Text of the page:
Caseless Underscore

It is a convention that the compiler will not warn about unused variables that begin with an underscore. In Haskell 98, an underscore also counts as a lower case letter meaning that you cannot start type, class, or data constructors with it.


Make underscore 'caseless' meaning when deciding whether a name is a constructor or not, look through underscores. so

data Foo = Foo | _Bar  -- ^ _Bar possibly unused

will be valid.

we can either treat identifiers containing only underscores as lowercase names or invalid depending on how important the ability to obfuscate code is to us. (or a composite number of them being a variable and a prime number of them being a constructor if we really really want to allow obfuscated code :) )

The leading underscore convention is not only useful as a way to suppress warnings, but as a form of documentation that we expect a name to be unused so being able to use it in these cases would be helpful.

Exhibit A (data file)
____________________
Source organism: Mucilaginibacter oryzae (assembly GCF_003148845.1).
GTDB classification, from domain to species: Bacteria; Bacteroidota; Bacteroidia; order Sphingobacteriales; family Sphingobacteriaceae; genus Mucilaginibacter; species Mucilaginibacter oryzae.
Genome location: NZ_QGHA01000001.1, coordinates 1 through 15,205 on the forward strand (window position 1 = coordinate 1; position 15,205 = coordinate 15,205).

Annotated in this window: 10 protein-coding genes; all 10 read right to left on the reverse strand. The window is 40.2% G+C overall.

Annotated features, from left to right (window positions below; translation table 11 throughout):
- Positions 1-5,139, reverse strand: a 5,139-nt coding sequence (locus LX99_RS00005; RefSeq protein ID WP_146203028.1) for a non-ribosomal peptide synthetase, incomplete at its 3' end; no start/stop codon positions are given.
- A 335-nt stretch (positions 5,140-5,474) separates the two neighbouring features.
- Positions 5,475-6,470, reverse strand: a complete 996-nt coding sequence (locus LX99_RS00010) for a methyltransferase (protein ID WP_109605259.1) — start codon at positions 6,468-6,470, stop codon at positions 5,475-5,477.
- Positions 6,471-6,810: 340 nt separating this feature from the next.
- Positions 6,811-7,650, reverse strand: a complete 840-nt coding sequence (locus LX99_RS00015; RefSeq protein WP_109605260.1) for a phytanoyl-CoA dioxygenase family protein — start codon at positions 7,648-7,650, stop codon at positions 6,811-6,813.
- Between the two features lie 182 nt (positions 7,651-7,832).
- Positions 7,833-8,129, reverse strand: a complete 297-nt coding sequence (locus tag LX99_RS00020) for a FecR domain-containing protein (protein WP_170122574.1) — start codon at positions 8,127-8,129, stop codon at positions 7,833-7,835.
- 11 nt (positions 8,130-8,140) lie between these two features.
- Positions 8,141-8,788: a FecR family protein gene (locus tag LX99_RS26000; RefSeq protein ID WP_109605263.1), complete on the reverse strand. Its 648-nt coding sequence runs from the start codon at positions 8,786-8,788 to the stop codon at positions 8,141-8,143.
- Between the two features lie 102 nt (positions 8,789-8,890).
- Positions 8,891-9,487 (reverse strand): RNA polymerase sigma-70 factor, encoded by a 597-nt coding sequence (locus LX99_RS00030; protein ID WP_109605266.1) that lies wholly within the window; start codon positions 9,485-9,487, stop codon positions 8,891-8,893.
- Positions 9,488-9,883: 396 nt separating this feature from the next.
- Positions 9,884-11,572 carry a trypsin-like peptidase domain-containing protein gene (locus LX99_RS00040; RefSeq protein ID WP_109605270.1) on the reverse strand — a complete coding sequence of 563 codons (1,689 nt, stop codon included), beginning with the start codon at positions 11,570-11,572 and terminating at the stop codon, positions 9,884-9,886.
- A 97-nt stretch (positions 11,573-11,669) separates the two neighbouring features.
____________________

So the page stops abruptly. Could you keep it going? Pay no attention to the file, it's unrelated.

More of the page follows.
Change to the Report

Change the productions for varid and conid in section 2.4 to

varid -> ({ _ } small {small | large | digit | _ | ' })<reservedid>
conid -> { _ } large {small | large | digit | _ | ' }

In the above, there are no underscore-only identifiers, but single underscore is a reservedid.

For full backward compatibility, we would need to allow underscore-only varids, changing the first production to:

varid -> ({ _ } ( _ | small {small | large | digit | _ | ' }))<reservedid>


Caseless underscore is implemented in nhc98 by default, H'98 behaviour requires the -underscore option.

Last modified 9 years ago Last modified on Apr 13, 2008 5:18:54 PM